The different layers can be coated onto the support by any conventional coating technique, such as dip coating, knife coating, extrusion coating, spin coating, slide hopper coating, and curtain coating.
The ink-receiver can be transparent, translucent, or opaque.
In a preferred embodiment of the present invention, the ink-receiver is an ID document. A method for inkjet printing according to a preferred embodiment of the present invention can also be used advantageously in other types of security documents, such as banknotes, checks, shares, deeds, and other papers of value.
In another preferred embodiment of the present invention, the ink-receiver is a poster or a graphic display.
The support of the ink-receiver can be transparent but is preferably translucent or opaque.
The support of the ink-receiver can be chosen from paper type and polymeric type supports. Paper types include plain paper, cast coated paper, resin coated paper, e.g., polyethylene coated paper and polypropylene coated paper (single or double sided). Polymeric supports include cellulose acetate propionate or cellulose acetate butyrate, polyesters such as polyethylene terephthalate and polyethylene naphthalate, polyvinylchloride, polyamides, polycarbonates, polyimides, polyolefins, poly(vinylacetals), polyethers, and polysulfonamides. Other examples of useful high-quality polymeric supports for preferred embodiments of the present invention include opaque white polyesters and extrusion blends of polyethylene terephthalate and polypropylene. Polyester film supports and especially poly(ethylene terephthalate) and glycol modified poly(ethylene terephthalate) (=PET-G) are preferred. When such a polyester is used as the support material, a subbing layer may be used to improve the bonding of the ink-receiving layer to the support. Useful subbing layers for this purpose are well known in the photographic art and include, for example, polymers of vinylidene chloride such as vinylidene chloride/acrylonitrile/acrylic acid terpolymers or vinylidene chloride/methyl acrylate/itaconic acid terpolymers. A corona or plasma treatment can also be used on paper type and polymeric type supports to the bonding of the ink-receiving layer to the support.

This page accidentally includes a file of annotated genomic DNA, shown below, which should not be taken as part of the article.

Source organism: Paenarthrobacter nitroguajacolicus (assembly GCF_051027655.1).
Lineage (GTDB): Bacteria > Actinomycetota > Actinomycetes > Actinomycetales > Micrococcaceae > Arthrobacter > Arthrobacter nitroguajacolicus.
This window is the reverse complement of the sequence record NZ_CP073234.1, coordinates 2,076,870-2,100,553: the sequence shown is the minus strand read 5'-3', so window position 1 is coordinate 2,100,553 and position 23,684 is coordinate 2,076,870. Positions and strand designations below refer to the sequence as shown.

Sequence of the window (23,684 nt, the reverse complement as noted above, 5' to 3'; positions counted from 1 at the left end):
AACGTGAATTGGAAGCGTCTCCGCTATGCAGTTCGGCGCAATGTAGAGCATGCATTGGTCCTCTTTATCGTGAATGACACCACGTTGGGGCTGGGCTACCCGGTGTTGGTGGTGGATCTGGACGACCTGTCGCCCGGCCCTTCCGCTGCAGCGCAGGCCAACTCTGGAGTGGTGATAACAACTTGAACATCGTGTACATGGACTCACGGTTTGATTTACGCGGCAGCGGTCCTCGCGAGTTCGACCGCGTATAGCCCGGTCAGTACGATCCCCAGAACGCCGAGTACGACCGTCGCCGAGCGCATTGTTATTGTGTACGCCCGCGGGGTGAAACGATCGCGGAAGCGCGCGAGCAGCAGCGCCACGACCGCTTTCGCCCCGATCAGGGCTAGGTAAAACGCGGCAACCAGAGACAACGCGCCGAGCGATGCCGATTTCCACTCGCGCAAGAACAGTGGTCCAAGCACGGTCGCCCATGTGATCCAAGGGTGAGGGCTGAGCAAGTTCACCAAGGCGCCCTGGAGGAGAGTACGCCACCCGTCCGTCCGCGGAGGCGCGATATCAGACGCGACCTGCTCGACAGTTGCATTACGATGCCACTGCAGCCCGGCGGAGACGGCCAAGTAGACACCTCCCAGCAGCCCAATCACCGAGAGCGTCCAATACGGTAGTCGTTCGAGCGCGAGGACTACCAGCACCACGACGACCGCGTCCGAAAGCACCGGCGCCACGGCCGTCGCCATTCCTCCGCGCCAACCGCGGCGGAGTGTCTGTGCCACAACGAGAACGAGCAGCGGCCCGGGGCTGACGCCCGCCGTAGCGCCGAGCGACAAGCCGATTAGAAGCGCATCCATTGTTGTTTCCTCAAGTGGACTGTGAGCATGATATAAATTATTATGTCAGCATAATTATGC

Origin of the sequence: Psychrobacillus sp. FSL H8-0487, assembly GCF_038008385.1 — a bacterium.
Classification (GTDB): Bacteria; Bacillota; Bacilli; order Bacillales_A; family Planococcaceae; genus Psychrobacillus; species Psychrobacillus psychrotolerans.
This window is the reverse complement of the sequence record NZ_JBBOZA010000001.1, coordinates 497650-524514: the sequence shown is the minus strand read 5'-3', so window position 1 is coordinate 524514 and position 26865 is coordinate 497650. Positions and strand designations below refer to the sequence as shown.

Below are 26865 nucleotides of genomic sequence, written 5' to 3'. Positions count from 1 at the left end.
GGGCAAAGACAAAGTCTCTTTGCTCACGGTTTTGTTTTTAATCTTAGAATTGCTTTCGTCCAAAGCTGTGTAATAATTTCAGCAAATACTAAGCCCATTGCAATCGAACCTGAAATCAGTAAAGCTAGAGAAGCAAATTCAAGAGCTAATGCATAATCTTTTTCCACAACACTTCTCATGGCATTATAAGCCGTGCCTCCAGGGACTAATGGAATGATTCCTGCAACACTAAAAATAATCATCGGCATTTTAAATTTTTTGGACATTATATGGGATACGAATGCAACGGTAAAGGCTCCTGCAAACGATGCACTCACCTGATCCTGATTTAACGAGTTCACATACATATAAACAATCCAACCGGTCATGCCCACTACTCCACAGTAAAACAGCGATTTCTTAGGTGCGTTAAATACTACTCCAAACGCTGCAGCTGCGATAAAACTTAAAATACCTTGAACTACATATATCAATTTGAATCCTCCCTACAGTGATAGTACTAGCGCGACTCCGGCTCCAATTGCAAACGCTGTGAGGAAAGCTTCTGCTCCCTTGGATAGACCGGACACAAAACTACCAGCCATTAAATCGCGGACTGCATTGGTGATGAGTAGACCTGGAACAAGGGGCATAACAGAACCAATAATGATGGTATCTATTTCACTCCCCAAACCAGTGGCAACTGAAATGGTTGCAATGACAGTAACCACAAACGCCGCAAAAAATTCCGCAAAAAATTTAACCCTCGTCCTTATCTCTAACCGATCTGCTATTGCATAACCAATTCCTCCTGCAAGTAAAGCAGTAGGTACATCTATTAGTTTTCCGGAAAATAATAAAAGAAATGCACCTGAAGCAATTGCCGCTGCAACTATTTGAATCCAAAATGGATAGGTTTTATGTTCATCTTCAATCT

Polyolefins are preferred supports for thermal lamination onto a substrate, which is preferably a polyolefin-coated substrate, such as polyolefin-coated paper or carton.
The support of the ink-receiver may also be made from an inorganic material, such as a metal oxide or a metal (e.g., aluminum and steel). Suitable supports of the ink-receiver further include cardboard, wood, composite boards, plastic, coated plastic, canvas, textile, glasses, plant fiber products, leather, and ceramics.
An identification document secured against alteration can be manufactured by a method for inkjet printing according to a preferred embodiment of the present invention by completing, in order, the steps of a) providing an ID-document; b) forming on the ID-document a layer of a first curable liquid and curing the layer; and c) forming an outermost layer at least partially covering the image by jetting a second curable liquid only on the cured layer; wherein the second curable liquid contains an abherent agent which is absent in the first curable liquid.